The less charitable interpretation is that the British government has decided to do its own thing, regardless of the consequences for Ireland and regardless of Britain’s relationships with the EU and US. As many have argued, the NIPB involves a pre-emptive strike against the Assembly vote on the protocol due in 2024 which would most likely keep the protocol in place. Having planned to break international law “in a specific and limited way” over the Single Market Bill two years ago, the British have now launched a full -blown assault, on spurious grounds of “necessity”, as explained in this Financial Times video and elsewhere.

It is clear where this could be heading: if the EU wants to police its single market for goods, then that’s the EU’s problem. It can do that either at the land border across Ireland or at Irish ports interacting with continental Europe. The dreamworld of latter-day colonially-minded Tories is that Ireland can be sucked back into Britain’s sphere of influence.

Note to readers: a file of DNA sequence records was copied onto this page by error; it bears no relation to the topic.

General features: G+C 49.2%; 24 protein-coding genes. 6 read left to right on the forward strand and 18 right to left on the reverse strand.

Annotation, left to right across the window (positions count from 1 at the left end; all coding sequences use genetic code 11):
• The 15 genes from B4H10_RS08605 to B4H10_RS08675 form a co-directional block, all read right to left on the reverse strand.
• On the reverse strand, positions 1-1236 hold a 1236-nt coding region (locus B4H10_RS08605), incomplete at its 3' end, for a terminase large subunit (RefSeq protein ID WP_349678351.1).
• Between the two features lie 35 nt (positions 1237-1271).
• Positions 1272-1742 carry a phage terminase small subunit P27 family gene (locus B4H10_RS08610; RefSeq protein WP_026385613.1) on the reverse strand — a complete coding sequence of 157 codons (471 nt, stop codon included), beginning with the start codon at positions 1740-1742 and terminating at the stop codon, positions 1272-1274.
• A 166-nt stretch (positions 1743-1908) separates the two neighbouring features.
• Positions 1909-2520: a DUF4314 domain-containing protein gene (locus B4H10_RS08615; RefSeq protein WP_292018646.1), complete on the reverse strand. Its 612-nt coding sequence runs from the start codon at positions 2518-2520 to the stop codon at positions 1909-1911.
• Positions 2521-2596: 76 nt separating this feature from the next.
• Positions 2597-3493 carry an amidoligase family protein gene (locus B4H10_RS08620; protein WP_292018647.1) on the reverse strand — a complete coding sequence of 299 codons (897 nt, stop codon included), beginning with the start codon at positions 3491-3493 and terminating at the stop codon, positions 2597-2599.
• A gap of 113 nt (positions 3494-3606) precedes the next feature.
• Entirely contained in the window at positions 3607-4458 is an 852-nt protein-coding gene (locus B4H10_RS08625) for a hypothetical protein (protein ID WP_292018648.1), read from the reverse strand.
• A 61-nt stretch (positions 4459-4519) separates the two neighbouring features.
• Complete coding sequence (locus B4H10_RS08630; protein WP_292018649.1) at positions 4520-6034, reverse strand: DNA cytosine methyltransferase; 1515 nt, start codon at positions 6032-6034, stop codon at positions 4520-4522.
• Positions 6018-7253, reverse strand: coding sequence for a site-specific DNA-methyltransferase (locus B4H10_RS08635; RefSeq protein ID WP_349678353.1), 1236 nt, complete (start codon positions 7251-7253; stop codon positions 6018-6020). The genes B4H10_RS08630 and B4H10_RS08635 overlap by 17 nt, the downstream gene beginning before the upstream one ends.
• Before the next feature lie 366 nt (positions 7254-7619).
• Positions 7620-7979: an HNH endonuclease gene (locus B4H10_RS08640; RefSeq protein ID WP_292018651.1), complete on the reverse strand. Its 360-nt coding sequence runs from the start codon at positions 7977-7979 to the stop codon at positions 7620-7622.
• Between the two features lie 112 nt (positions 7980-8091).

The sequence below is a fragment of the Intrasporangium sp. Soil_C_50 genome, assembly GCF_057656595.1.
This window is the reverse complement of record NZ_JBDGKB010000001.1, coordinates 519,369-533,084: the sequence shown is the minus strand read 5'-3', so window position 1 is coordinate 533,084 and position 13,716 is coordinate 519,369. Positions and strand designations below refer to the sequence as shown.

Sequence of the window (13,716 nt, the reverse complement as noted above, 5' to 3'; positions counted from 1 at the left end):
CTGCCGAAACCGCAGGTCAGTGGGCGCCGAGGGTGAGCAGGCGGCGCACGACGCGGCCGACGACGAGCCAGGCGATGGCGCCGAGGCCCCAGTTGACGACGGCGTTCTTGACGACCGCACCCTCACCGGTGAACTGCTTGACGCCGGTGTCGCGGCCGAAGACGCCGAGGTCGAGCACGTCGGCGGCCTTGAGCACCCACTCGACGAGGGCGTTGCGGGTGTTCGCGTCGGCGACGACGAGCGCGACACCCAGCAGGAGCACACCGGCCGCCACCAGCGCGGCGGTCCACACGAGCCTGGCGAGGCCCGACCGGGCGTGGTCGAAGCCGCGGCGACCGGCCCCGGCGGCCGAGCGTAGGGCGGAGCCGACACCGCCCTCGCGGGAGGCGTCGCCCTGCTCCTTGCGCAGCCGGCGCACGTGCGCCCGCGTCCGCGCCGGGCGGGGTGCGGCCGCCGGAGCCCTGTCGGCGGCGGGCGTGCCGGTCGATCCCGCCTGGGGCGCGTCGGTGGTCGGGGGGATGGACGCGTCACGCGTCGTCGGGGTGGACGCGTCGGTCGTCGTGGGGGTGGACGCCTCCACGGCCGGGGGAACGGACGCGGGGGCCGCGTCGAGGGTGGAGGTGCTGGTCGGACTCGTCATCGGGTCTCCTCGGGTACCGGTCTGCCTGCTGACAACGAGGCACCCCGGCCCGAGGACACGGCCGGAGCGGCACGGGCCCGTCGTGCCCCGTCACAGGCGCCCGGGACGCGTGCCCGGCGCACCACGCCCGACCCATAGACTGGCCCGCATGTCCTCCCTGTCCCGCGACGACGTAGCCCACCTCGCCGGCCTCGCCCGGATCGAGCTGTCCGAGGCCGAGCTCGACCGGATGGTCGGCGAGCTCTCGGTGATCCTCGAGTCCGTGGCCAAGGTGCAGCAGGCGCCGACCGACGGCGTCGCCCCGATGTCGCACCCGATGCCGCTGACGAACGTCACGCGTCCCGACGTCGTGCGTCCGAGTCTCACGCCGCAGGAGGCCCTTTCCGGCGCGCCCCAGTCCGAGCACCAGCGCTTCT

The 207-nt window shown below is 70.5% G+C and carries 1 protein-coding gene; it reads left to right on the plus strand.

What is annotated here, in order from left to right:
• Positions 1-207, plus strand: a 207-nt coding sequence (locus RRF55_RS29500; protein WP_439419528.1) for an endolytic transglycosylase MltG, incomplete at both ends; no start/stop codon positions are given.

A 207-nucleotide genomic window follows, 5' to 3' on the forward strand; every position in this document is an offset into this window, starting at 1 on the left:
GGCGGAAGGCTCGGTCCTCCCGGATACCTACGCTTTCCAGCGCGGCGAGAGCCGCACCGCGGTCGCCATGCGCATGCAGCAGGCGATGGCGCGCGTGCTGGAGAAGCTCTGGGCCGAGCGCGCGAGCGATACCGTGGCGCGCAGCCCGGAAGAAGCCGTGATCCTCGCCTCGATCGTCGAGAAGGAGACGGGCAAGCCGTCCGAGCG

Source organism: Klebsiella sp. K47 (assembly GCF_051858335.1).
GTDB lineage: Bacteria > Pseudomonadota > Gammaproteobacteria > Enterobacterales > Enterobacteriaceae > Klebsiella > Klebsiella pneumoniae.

In the space of two years, the famous oven-ready deal has gone from being celebrated as the triumph of Johnson and chief negotiator David Frost, to being in need of wholesale unilateral remedy. It turns out Brexit isn’t quite done. Poor Frost was “treated brutally” into agreeing to trade frictions between Britain and the North which the EU has been uncompromising about. So Frost stormed off to the House of Lords to snipe from the sidelines and now, apparently, harbours ambitions to be an MP, or even the PM.

The DUP did a similar about turn. Both Arlene Foster and Jeffrey Donaldson initially welcomed the withdrawal agreement and protocol as a “gateway of opportunity”.

But then, for whatever reasons, there was a change of heart. The new narratives became: the protocol does not have the consent of unionists; the role of the European Court of Justice must be removed; and the protocol violates the GFA – this from the party that opposed the GFA. Also, because of the protocol, people in the North were no longer 100 per cent British and the growth in cross-border trade represents a slippery slope to Irish unity.

The most important debate about the protocol is over its economic affects. As the evidence of damage to Britain piles up – the devaluation of sterling, the hit to GDP, the decline in investment, the sharp drop in EU/British trade, labour shortages – the argument in the North has taken a dangerous turn.